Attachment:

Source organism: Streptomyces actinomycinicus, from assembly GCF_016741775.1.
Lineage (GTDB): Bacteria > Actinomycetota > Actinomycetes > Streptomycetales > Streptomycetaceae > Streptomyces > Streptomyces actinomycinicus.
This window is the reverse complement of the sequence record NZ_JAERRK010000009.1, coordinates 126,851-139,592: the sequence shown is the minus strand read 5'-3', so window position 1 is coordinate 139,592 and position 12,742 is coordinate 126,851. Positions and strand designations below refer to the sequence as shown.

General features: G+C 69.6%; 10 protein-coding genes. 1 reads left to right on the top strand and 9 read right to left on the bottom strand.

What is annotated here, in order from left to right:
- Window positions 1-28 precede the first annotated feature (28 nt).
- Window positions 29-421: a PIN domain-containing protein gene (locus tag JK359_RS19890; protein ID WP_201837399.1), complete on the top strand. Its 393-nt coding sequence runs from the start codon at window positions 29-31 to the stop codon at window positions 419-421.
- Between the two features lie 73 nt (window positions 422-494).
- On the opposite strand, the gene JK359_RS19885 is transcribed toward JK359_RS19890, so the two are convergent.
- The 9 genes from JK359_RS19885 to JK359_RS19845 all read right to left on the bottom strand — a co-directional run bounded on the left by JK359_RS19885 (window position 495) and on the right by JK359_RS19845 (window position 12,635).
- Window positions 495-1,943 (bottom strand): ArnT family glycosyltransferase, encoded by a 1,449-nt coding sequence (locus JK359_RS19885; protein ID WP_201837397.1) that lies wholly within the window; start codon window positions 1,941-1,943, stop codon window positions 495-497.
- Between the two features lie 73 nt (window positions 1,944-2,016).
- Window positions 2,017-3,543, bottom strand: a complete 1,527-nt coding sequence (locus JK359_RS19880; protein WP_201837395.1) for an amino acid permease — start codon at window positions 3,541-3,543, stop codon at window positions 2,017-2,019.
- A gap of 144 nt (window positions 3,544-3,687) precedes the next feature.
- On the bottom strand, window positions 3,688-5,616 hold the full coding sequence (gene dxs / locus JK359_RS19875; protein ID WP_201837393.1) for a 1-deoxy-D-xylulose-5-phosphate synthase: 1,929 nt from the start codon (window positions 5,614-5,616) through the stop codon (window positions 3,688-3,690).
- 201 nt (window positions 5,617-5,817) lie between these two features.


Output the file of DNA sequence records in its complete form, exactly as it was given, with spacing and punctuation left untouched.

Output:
Source organism: Streptomyces actinomycinicus, from assembly GCF_016741775.1.
Lineage (GTDB): Bacteria > Actinomycetota > Actinomycetes > Streptomycetales > Streptomycetaceae > Streptomyces > Streptomyces actinomycinicus.
This window is the reverse complement of the sequence record NZ_JAERRK010000009.1, coordinates 126,851-139,592: the sequence shown is the minus strand read 5'-3', so window position 1 is coordinate 139,592 and position 12,742 is coordinate 126,851. Positions and strand designations below refer to the sequence as shown.

General features: G+C 69.6%; 10 protein-coding genes. 1 reads left to right on the top strand and 9 read right to left on the bottom strand.

What is annotated here, in order from left to right:
- Window positions 1-28 precede the first annotated feature (28 nt).
- Window positions 29-421: a PIN domain-containing protein gene (locus tag JK359_RS19890; protein ID WP_201837399.1), complete on the top strand. Its 393-nt coding sequence runs from the start codon at window positions 29-31 to the stop codon at window positions 419-421.
- Between the two features lie 73 nt (window positions 422-494).
- On the opposite strand, the gene JK359_RS19885 is transcribed toward JK359_RS19890, so the two are convergent.
- The 9 genes from JK359_RS19885 to JK359_RS19845 all read right to left on the bottom strand — a co-directional run bounded on the left by JK359_RS19885 (window position 495) and on the right by JK359_RS19845 (window position 12,635).
- Window positions 495-1,943 (bottom strand): ArnT family glycosyltransferase, encoded by a 1,449-nt coding sequence (locus JK359_RS19885; protein ID WP_201837397.1) that lies wholly within the window; start codon window positions 1,941-1,943, stop codon window positions 495-497.
- Between the two features lie 73 nt (window positions 1,944-2,016).
- Window positions 2,017-3,543, bottom strand: a complete 1,527-nt coding sequence (locus JK359_RS19880; protein WP_201837395.1) for an amino acid permease — start codon at window positions 3,541-3,543, stop codon at window positions 2,017-2,019.
- A gap of 144 nt (window positions 3,544-3,687) precedes the next feature.
- On the bottom strand, window positions 3,688-5,616 hold the full coding sequence (gene dxs / locus JK359_RS19875; protein ID WP_201837393.1) for a 1-deoxy-D-xylulose-5-phosphate synthase: 1,929 nt from the start codon (window positions 5,614-5,616) through the stop codon (window positions 3,688-3,690).
- 201 nt (window positions 5,617-5,817) lie between these two features.